Sacred

: worthy of religious worship: very holy
: relating to religion
: highly valued and important: deserving great respect

Source: www.merriam-webster.com

Etymology

Sacred (adj.): late 14th century, past participle adjective from obsolete verb sacrento make holy,” from Old French sacrerconsecrate, anoint, dedicate” (12th century) or directly from Latin sacrareto make sacred, consecrate; hold sacred; immortalize; set apart, dedicate,” from sacersacred, dedicated, holy, accursed,” from Old Latin saceres, from Proto-Indo-European root sak-to sanctify.”

Source: www.etymonline.com

Wisdom

“...the Sierra, a region so quiet and pristine that we have the sense of being the first human beings ever to set foot in it. We fall silent ourselves in its midst, as if conversation in a place of such primeval solitude would be like talking in church.”

Jim Fergus (b. 1950, author and best known for writing “One Thousand White Women,” trilogy)

Bio Source:

jimfergus.com

“To theology, ... only what it holds sacred is true, whereas to philosophy, only what holds true is sacred.”

Ludwig Feuerbach (1804-1872, German philosopher, anthropologist, and moralist remembered for his influence on Karl Marx and for his humanistic theologizing; best known for writing “The Essence of Christianity”)

Bio Source:

www.britannica.com/biography/Ludwig-Feuerbach

“I don't believe for a minute that the proof of God's existence is achieved. My faith prohibits me from believing that the proof of God's existence can ever be adduced. My God is not an object for verification. He is a subject for love. My faith is not knowledge, it is acceptance. It is a matter not of calculation but of trust.”

Laurence Cossé (b. 1950, she was first a journalist in the French newspaper, “Le Quotidien de Paris,” and now a novelist, best known for writing “A Corner of the Veil: A Novel”)

Bio Source:

www.goodreads.com/author/show/783644.Laurence_Coss_

“Today is sacred - for it will never come again. What could be more important than living this day with attention and the intention to be of benefit, to the best of your ability, to all you encounter?”

John Bruna (author, counselor, educator, and mindfulness and Dharma teacher)

Bio Source:

wocompassion.org/about-us/john-bruna-biography/

“To the poet, to the philosopher, to the saint, all things are friendly and sacred, all events profitable, all days holy, all men divine.”

Ralph Waldo Emerson (1803-1882, essayist, poet, and popular philosopher, “who developed a metaphysics of process”… and “an ‘existentialist’ ethics of self-improvement”)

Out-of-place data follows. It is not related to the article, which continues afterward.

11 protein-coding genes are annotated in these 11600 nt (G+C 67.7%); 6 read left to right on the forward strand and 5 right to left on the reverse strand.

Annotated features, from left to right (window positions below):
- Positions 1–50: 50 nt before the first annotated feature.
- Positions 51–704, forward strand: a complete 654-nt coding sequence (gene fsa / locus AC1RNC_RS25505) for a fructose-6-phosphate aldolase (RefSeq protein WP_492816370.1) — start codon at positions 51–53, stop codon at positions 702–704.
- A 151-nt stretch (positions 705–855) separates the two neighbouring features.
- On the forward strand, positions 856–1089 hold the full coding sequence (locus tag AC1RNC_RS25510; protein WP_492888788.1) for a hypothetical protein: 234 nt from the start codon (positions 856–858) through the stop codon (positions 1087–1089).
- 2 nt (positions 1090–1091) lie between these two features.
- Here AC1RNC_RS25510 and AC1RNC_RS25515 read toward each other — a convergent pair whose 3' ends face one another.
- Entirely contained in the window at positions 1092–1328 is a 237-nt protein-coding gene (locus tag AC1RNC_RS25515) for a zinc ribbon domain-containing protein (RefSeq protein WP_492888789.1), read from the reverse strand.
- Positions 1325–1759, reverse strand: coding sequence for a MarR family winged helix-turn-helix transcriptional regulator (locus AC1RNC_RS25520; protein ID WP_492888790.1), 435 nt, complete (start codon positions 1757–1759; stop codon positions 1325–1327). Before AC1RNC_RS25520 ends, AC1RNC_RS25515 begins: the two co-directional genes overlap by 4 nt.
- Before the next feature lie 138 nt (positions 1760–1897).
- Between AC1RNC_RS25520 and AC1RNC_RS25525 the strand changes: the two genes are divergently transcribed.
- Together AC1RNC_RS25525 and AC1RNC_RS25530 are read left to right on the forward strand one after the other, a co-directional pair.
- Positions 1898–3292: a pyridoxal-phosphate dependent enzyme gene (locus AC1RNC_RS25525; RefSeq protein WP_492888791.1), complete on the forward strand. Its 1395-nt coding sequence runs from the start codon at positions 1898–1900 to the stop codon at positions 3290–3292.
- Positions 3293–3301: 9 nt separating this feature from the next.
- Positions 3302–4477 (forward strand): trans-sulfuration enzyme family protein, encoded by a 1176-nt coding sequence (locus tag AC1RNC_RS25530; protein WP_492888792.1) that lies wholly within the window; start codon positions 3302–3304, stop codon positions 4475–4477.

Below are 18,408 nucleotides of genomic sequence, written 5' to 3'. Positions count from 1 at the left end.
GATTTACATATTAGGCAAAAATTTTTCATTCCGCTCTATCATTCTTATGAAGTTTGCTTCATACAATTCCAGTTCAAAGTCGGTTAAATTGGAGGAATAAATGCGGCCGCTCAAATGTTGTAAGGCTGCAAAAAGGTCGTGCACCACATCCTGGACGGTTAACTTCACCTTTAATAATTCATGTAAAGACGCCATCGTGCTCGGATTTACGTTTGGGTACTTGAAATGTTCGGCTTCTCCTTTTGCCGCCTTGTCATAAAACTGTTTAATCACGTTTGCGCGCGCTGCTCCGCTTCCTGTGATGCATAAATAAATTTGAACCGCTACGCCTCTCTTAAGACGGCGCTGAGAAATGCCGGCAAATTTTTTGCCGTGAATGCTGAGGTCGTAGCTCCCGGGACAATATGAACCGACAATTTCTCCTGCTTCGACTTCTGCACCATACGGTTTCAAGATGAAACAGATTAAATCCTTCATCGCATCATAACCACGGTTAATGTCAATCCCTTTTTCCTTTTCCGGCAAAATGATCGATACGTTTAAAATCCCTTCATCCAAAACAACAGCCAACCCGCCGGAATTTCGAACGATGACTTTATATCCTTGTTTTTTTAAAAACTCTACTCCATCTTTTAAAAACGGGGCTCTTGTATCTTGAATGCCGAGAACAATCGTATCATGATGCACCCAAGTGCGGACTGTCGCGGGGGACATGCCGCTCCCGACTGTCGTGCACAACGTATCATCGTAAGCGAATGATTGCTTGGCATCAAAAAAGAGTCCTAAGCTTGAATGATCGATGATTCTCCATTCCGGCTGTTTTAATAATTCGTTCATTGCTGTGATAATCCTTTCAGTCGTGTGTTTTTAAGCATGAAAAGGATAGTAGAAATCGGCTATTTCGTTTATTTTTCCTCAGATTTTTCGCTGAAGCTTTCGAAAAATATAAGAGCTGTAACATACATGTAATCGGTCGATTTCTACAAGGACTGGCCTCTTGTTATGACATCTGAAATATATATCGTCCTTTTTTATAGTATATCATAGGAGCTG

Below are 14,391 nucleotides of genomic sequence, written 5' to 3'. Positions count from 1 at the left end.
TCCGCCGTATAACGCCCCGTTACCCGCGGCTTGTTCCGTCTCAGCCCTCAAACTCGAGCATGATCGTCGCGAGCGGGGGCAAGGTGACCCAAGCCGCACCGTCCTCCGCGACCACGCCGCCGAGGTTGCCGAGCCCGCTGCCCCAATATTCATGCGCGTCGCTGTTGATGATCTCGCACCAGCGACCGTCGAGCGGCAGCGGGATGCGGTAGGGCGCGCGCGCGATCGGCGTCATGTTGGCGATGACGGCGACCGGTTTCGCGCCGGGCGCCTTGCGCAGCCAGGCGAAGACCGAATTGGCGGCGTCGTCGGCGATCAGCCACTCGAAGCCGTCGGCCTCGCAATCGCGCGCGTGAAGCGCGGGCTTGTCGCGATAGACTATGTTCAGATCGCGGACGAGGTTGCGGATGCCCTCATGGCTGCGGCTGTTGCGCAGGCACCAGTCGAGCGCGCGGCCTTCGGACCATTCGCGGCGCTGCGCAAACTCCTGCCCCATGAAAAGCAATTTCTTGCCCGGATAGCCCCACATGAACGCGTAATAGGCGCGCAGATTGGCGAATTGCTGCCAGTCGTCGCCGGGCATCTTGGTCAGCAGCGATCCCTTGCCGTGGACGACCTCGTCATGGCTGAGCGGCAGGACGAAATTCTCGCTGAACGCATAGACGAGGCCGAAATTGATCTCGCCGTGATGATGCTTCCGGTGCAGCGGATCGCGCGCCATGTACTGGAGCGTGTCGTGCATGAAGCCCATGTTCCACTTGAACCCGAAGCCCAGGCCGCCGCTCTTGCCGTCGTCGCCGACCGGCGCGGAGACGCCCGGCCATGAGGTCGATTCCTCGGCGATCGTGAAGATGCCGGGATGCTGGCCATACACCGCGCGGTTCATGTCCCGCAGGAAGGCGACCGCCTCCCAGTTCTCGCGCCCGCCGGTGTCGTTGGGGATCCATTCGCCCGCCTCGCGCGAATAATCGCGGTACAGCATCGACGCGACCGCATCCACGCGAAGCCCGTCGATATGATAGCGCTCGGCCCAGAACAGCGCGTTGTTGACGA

Bio Source:

plato.stanford.edu/entries/emerson/

“Prayers are a very personal and sacred thing. One prays when one feels like. Feel disgusted when I see people forcing others to pray, carry out certain rituals or chant the prayers loudly on loudspeakers.”

Neelam Saxena Chandra (b. 1969, Indian poet and author of children’s fictional stories in English and Hindi)

Bio Source:

en.wikipedia.org/wiki/Neelam_Saxena_Chandra

“The nod of a head is such a small thing, it can mean so little, yet it is the gesture of assent that allows, that makes to be. The nod is the gesture of power, the yes. The numen, the presence of the sacred, is called by its name.”

Ursula K. Le Guin (b. 1929, fantasy and science fiction short story writer and novelist)

Bio Source:

www.theparisreview.org/interviews/6253/the-art-of-fiction-no-221-ursula-k-le-guin

Meditation

“The nod of a head is such a small thing, it can mean so little, yet it is the gesture of assent that allows, that makes to be. The nod is the gesture of power, the yes. The numen, the presence of the sacred, is called by its name.”

Ursula K. Le Guin

 

What a person holds sacred sheds light on his or her values and beliefs.

Not only do I hold my relationships sacred, especially my relationship with God, my children, my friends and family, and all that is holy in the world.  I also cherish the honest and authentic relationship I cultivate with my self.

Many years ago, when I worked for a college in New York City I had a director who would come to my office and talk about different people in the division.  I listened closely always expecting her to ask me to do one task or another.  But, oddly enough those requests never came.  When I would not respond or chime in to her gossiping, she would eventually get up and leave.

I was always respectful, alert, and attentive, but intuitively I knew it was unwise to nod my head in agreement.  Instinctively, I also knew that my nod could be twisted against another colleague.

Culturally, it’s quite normal to nod in acknowledgment of what another person is saying.  But, sometimes a nod can inadvertently do harm indirectly to another.

Sojourners, what do you hold sacred, and do your thoughts, gestures and deeds align?

Yours Truly, Tonya

 

 

 

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